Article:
In this issue of Blood, Palladini et al report on the outcome of a large series of 230 patients with systemic immunoglobulin (Ig) amyloid light chain (AL) amyloidosis treated frontline with cyclophosphamide, bortezomib, and dexamethasone (CyBorD) at 2 referral centers.1
Systemic Ig AL amyloidosis is a plasma cell disorder characterized by the production of monoclonal light chains, usually of λ type, that misfold and result in amyloid aggregates. Organ damage in this disease is mediated both by organ deposition of amyloid aggregates and by direct cytotoxicity of circulating amyloidogenic light chains. Prognosis depends mainly on the presence and degree of cardiac involvement, measured by cardiac biomarkers, as well as on the disease burden, measured by the free light-chain amount. Accordingly, the choice of treatment will have to take into account both factors, ideally in a risk-adapted approach. Among the available treatment options, high-dose melphalan followed by stem cell transplant has demonstrated its ability to obtain high rates of hematologic and organ responses and, most importantly, long-term responses in this setting.2 However, a high transplant-related morbidity and mortality makes this treatment option not suitable for a significant proportion of patients. For nontransplant candidates, oral melphalan and dexamethasone has been considered the standard of care, but has shown to be less effective in patients with severe cardiac involvement mostly due to a high early death rate.3 Thus, any survival improvement in this disease requires an early detection of cardiac involvement and also rapid, deep, and durable reduction of the AL burden in order to avoid further progression of cardiac damage, and hopefully allow the recovery of organ function. In this sense, bortezomib showed its ability to obtain rapid and good-quality responses in previously treated patients,4 raising the possibility of further improving outcomes by upfront use of this drug and also by adding an alkylating agent and dexamethasone.
In 2012, 2 small retrospective studies reported high rates of hematologic response and excellent early outcomes using the combination CyBorD upfront or at relapse.5,6 In the first study, Mikhael et al reported 94% hematologic responses, including a complete response (CR) rate of 71% with a median duration of 22 months.5 In the second study, Venner et al reported 81% hematologic responses, including a CR rate of 42%, and interestingly, an estimated 2-year overall survival of 94% in the group of patients with Mayo stage III, suggesting that this treatment might overcome the poor prognosis associated to advanced-stage disease.6 Based on these exciting results, CyBorD was adopted as the new standard of care at many institutions. However, the retrospective design of these studies, the small number of patients included, possible selection bias, and short follow-up might explain why other groups have not been able to replicate the reported response rates. For example, a French study conducted in patients with Mayo Clinic stage III treated with CyBorD reported a 1-year mortality rate of 40% while on therapy.7 Moreover, 2 case-controlled series could not demonstrate a survival improvement by adding bortezomib to an alkylating agent plus dexamethasone, due to the high rate of early deaths in AL amyloidosis.8,9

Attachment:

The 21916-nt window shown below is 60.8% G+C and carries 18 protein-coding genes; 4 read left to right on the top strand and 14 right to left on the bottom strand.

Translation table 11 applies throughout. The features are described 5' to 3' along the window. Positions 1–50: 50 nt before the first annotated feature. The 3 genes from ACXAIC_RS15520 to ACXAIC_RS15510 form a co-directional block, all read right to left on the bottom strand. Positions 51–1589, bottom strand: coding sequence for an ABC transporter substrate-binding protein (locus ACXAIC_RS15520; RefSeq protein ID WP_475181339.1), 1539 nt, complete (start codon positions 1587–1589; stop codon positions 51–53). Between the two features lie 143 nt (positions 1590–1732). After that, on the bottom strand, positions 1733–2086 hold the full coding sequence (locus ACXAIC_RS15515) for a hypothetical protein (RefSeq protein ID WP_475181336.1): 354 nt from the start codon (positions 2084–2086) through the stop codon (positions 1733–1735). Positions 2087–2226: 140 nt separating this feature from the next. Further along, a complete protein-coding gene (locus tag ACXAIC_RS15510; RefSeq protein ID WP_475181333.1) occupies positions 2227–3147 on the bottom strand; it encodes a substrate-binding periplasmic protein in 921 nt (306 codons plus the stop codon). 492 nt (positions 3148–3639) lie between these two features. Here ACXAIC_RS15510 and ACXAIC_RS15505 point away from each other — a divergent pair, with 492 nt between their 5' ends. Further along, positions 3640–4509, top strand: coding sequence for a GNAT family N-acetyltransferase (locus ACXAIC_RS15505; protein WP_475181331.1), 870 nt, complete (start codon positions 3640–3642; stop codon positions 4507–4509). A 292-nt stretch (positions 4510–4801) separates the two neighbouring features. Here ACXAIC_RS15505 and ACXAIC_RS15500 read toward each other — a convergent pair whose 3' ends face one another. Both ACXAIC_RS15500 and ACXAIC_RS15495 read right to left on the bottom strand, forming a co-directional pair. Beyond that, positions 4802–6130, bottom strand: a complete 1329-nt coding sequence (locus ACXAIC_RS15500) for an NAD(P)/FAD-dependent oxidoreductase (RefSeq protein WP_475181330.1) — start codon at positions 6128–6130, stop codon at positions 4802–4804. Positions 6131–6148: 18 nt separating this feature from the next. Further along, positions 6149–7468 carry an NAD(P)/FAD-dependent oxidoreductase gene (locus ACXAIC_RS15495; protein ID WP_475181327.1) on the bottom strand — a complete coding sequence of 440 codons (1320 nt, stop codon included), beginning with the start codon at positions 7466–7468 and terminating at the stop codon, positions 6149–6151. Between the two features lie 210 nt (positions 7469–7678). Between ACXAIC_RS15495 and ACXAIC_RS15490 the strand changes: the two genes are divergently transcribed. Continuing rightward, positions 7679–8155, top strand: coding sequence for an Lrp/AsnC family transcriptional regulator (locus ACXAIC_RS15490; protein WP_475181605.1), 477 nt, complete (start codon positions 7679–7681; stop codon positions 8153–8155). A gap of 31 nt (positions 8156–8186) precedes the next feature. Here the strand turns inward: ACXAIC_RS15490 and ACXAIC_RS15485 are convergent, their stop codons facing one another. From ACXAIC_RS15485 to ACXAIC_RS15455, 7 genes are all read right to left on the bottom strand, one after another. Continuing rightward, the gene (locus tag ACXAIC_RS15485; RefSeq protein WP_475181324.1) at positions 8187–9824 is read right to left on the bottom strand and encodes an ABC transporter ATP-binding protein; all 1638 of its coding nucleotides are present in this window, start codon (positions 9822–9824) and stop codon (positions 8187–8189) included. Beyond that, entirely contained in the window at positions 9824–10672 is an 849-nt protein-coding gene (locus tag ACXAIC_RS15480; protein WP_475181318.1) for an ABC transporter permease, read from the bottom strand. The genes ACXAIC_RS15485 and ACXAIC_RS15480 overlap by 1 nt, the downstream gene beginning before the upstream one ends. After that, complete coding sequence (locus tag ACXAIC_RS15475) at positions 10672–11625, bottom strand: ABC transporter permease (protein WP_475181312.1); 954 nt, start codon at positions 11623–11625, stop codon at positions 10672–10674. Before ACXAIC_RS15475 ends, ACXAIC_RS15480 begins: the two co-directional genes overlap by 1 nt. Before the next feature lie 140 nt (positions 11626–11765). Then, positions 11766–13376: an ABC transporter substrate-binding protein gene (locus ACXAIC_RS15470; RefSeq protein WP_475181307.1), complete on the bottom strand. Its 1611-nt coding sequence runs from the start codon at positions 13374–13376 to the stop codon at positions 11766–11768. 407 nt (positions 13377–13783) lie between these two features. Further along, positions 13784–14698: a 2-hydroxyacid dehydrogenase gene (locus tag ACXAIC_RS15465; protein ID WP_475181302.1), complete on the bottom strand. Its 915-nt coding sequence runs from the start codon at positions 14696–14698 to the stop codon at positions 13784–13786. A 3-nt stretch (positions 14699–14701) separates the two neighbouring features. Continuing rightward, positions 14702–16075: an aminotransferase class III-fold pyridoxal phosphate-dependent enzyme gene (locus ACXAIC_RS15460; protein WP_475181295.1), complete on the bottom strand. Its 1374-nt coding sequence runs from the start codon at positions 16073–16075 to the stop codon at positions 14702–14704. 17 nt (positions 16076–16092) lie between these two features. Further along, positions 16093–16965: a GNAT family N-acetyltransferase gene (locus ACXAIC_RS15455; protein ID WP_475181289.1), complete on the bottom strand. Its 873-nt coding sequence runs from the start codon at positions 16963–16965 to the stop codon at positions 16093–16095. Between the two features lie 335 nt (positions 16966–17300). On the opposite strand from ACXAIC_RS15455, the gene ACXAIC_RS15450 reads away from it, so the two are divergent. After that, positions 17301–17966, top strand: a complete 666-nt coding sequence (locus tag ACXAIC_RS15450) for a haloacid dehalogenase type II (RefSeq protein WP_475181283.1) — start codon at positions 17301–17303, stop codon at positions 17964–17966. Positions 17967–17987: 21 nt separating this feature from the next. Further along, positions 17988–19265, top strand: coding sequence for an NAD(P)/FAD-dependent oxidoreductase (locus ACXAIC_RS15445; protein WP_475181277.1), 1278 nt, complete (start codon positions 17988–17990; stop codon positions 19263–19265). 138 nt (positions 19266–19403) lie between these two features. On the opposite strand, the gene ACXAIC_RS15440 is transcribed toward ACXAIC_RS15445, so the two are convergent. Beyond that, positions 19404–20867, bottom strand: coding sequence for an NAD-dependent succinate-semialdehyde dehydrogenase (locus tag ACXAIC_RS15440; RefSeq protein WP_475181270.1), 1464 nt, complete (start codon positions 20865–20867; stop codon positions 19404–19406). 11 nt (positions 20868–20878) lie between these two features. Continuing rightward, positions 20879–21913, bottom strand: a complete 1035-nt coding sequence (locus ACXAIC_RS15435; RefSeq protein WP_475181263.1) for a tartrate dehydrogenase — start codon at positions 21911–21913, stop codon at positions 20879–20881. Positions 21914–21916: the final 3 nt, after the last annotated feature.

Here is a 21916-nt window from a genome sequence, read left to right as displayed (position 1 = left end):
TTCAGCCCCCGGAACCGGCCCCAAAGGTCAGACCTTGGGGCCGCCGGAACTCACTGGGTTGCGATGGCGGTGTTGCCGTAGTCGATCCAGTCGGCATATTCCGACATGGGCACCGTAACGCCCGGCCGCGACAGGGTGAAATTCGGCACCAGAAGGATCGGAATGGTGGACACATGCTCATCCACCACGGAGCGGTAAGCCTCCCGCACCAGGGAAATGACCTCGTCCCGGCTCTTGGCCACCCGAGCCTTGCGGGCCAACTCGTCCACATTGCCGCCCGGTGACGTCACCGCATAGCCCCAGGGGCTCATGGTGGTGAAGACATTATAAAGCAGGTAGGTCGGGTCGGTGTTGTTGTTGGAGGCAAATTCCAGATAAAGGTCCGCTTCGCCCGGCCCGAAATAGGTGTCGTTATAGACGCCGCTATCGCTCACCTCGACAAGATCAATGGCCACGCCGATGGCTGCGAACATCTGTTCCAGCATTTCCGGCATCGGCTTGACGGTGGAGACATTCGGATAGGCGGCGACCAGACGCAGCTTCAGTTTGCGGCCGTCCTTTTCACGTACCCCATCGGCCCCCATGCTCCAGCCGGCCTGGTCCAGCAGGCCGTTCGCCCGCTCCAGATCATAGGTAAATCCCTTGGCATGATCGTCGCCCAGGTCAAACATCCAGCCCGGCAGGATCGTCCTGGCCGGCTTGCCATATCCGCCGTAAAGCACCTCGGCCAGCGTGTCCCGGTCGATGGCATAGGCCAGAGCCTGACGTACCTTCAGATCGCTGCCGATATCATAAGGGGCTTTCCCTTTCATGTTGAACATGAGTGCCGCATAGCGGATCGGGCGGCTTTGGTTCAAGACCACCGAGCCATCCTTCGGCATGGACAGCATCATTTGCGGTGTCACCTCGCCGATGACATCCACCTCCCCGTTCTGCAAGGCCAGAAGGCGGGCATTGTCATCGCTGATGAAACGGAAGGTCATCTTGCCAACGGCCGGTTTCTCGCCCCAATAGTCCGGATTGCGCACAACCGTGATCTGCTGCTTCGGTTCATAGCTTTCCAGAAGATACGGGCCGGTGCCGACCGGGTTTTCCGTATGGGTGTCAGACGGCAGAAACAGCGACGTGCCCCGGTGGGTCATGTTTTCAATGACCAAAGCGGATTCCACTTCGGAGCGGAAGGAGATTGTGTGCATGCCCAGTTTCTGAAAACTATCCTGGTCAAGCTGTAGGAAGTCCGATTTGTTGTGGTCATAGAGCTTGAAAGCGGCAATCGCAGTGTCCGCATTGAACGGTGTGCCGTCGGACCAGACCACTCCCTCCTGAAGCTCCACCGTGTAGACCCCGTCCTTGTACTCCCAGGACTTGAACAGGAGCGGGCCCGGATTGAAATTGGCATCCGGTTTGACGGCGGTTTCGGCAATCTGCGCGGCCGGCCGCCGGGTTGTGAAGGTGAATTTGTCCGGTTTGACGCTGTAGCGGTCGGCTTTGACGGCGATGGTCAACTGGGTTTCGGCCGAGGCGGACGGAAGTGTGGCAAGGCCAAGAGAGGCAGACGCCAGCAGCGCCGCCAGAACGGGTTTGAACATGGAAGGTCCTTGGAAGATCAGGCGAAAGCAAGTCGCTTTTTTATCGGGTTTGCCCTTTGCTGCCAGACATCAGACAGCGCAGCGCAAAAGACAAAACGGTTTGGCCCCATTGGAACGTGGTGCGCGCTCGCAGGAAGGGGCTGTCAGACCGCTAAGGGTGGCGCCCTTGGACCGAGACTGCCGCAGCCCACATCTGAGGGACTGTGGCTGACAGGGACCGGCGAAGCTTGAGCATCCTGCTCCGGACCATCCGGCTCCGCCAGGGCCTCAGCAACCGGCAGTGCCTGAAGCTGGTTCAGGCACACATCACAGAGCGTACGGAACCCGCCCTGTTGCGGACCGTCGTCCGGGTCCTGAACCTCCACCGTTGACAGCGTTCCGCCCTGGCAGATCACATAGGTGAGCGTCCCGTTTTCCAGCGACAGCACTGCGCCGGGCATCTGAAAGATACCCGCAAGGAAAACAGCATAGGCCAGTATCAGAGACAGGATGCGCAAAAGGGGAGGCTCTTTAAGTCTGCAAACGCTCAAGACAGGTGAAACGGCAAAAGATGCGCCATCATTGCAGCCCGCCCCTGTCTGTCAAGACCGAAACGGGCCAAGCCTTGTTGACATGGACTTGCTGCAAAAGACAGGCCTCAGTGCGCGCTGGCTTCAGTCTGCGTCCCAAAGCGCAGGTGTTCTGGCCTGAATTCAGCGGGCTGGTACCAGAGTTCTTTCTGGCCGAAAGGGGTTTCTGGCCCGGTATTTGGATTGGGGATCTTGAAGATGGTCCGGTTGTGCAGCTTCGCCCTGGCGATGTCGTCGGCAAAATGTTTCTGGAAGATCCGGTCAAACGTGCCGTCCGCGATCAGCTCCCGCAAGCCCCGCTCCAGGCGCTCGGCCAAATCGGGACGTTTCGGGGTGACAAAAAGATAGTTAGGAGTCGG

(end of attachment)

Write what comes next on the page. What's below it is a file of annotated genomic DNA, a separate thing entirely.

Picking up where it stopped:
Herein, Palladini et al report their experience in 230 patients with AL amyloidosis treated with upfront CyBorD at the National Amyloidosis Centre in the United Kingdom and at the Amyloidosis Research and Treatment Center in Pavia, Italy, between 2006 and 2013. In this large series, the overall hematologic response rate was 60%, including CR in 23% of patients. After a median follow-up of 25 months for living patients, cardiac and renal responses were obtained only in 17% and 25% of them, respectively. Regarding patients with advanced cardiac disease, those with NT-proBNP over 8500 ng/L (stage IIIb) had lower hematologic response rates (42%, CR 14%) and poorer survival (median of 7 months) due to the inability of CyBorD to reduce the early mortality in this high-risk population (see figure).
In conclusion, it seems that noncardiac patients with AL amyloidosis have an excellent outcome with high chances of benefit irrespective of the treatment approach. Also, patients with low-risk cardiac disease (stage II and IIIa) may benefit provided that they achieve at least a partial response, whereas high-risk cardiac patients (stage IIIb) still have a poor prognosis. Conclusions should be made with caution from retrospective studies. Unfortunately, it is not uncommon that promising results from small phase 2 trials or trials with short follow-up are not reproduced in larger series with adequate follow-up and particularly in real clinical practice. And finally, despite the contributions to our understanding of the treatment of AL amyloidosis made by Palladini et al, there are a number of unanswered questions regarding this treatment approach: Could CyBorD increase the number of younger patients eligible for autologous transplant? Would responses to CyBorD have an equivalent duration to those obtained with high-dose melphalan and, consequently, should these patients be or not be consolidated with high-dose melphalan? Should patients in CR after CyBorD proceed to autologous transplant? Future trials with enough follow-ups are needed to answer these questions.
Conflict-of-interest disclosure: M.T.C. received honoraria for educational lectures from Janssen and Celgene. J.B. received honoraria for educational lectures, advisory boards, and grant research from Janssen, Celgene, and Onyx.